1. Name, title both refer to the label by which a person is known. Name is the simpler and more general word for appellation: The name is John. A title is an official or honorary term bestowed on a person or the specific designation of a book, article, etc.: He now has the title of Doctor. Treasure Island is the title of a book. 4. repute, character, credit. 5. note, distinction, renown, eminence. 6. personality. 14. nickname, dub, denominate. 16. choose. 17. mention.

dictionary of names

noun

a dictionary of given names that indicates whether a name is usually male, female, or unisex and often includes origins as well as meanings; for example, as by indicating that Evangeline, meaning “good news,” comes from Greek. Used primarily as an aid in selecting a name for a baby, dictionaries of names may also include lists of famous people who have shared a name and information about its current popularity ranking.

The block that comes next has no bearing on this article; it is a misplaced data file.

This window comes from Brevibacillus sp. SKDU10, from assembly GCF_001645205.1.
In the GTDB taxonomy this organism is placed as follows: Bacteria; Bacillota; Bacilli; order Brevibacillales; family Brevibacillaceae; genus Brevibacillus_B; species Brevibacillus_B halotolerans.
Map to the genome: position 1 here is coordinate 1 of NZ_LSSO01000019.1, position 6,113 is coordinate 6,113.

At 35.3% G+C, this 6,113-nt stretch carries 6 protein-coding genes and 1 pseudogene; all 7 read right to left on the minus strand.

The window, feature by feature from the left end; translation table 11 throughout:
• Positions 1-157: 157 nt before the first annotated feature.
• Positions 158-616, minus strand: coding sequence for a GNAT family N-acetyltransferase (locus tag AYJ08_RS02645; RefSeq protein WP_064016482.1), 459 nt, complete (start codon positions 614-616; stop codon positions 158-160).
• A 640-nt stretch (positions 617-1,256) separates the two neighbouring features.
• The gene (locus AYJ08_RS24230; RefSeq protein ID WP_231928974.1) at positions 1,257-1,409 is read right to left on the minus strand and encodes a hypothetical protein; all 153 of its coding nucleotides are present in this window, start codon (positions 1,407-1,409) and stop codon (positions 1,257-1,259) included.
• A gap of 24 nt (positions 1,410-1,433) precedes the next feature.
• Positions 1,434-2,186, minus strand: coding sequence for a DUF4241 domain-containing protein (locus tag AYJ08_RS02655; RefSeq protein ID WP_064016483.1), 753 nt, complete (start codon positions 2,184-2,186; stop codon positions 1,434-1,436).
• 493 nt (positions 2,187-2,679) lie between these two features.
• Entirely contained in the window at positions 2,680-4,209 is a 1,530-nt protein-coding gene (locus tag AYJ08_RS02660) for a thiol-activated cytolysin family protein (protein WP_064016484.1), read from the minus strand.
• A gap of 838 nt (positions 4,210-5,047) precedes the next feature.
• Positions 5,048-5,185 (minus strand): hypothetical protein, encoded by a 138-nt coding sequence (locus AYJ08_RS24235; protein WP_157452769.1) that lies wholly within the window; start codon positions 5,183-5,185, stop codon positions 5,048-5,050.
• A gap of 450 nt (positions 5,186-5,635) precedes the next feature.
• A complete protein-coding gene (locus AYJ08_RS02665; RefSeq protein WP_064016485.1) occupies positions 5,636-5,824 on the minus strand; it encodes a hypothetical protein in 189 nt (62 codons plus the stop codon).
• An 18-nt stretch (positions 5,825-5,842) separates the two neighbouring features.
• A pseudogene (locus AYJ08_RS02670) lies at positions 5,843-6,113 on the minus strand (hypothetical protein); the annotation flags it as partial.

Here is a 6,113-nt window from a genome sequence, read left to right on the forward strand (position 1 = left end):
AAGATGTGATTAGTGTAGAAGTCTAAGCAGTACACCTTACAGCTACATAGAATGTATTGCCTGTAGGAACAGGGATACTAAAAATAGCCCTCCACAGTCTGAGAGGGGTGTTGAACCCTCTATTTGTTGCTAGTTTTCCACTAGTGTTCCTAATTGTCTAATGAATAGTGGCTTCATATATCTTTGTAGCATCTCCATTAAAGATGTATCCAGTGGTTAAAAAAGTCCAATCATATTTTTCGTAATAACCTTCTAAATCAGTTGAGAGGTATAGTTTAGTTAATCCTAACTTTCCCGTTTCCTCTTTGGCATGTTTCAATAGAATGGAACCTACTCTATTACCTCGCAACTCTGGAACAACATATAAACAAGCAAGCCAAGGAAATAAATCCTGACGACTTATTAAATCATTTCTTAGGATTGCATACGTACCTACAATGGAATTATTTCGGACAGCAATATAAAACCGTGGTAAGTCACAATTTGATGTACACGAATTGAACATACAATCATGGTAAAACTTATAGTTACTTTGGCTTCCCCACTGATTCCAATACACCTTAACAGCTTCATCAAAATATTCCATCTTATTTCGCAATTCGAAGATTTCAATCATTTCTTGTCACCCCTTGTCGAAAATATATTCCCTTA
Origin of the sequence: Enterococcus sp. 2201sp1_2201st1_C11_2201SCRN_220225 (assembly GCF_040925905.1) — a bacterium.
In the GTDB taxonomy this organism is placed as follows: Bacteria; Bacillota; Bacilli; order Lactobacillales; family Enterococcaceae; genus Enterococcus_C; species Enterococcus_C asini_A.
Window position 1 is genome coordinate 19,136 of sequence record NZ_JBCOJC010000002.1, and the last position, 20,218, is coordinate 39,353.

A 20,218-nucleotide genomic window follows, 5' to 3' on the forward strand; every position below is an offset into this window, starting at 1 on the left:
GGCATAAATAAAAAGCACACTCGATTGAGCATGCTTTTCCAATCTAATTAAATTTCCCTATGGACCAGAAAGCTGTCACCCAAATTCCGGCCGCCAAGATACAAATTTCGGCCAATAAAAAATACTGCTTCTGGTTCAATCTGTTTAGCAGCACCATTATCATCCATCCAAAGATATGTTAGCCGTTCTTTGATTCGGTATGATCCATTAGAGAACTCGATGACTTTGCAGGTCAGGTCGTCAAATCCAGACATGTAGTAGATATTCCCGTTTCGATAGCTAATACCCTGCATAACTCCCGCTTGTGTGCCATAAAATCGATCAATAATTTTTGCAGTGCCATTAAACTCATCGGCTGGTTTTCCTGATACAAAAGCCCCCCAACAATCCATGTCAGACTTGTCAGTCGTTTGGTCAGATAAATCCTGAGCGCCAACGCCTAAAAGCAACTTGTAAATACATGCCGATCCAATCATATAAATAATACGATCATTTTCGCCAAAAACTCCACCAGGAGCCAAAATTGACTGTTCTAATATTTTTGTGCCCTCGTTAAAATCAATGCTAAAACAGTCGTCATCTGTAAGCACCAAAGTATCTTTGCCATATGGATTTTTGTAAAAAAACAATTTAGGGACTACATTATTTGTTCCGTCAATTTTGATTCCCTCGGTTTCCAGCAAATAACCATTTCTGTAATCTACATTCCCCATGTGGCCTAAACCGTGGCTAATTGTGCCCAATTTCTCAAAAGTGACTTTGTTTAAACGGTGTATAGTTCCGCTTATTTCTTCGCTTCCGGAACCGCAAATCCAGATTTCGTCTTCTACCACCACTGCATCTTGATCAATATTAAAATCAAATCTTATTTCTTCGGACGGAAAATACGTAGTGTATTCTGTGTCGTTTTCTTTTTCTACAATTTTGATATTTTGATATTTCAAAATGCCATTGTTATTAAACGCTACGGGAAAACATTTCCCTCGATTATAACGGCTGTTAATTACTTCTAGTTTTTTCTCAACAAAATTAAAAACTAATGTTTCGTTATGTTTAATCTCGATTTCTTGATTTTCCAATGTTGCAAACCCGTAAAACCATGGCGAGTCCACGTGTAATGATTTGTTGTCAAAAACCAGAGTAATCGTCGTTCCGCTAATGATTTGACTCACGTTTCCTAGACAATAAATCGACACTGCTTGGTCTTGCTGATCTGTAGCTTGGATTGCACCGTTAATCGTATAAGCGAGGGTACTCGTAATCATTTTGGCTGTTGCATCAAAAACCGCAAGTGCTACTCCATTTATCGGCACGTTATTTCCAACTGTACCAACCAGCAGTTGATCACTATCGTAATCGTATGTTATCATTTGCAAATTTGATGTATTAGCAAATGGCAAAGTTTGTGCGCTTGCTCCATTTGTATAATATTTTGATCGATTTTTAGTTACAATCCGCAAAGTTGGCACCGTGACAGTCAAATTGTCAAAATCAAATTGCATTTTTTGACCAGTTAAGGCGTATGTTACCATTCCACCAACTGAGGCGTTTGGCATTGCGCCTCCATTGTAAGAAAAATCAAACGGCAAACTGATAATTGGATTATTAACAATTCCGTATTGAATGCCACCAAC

Also called names dictionary.
Dictionary.com Unabridged Based on the Random House Unabridged Dictionary, © Random House, Inc. 2019


Examples from the Web for name

Contemporary Examples of name

Historical Examples of name

  • Hence the hair of the deceased was consecrated to her, and her name invoked at funerals.

    Philothea

    Lydia Maria Child

  • Say, honestly, I didn't know my own name till I had a chanst to look me over.

    The Spenders

    Harry Leon Wilson

  • "The name of Socrates recalls Alcibiades to my mind," rejoined Anaxagoras.

    Philothea

    Lydia Maria Child

  • He took the card from the florist's envelope and glanced at the name.

    The Spenders

    Harry Leon Wilson

  • There's a broker I've known down-town—fellow by the name of Relpin.

    The Spenders

    Harry Leon Wilson


British Dictionary definitions for name

name

noun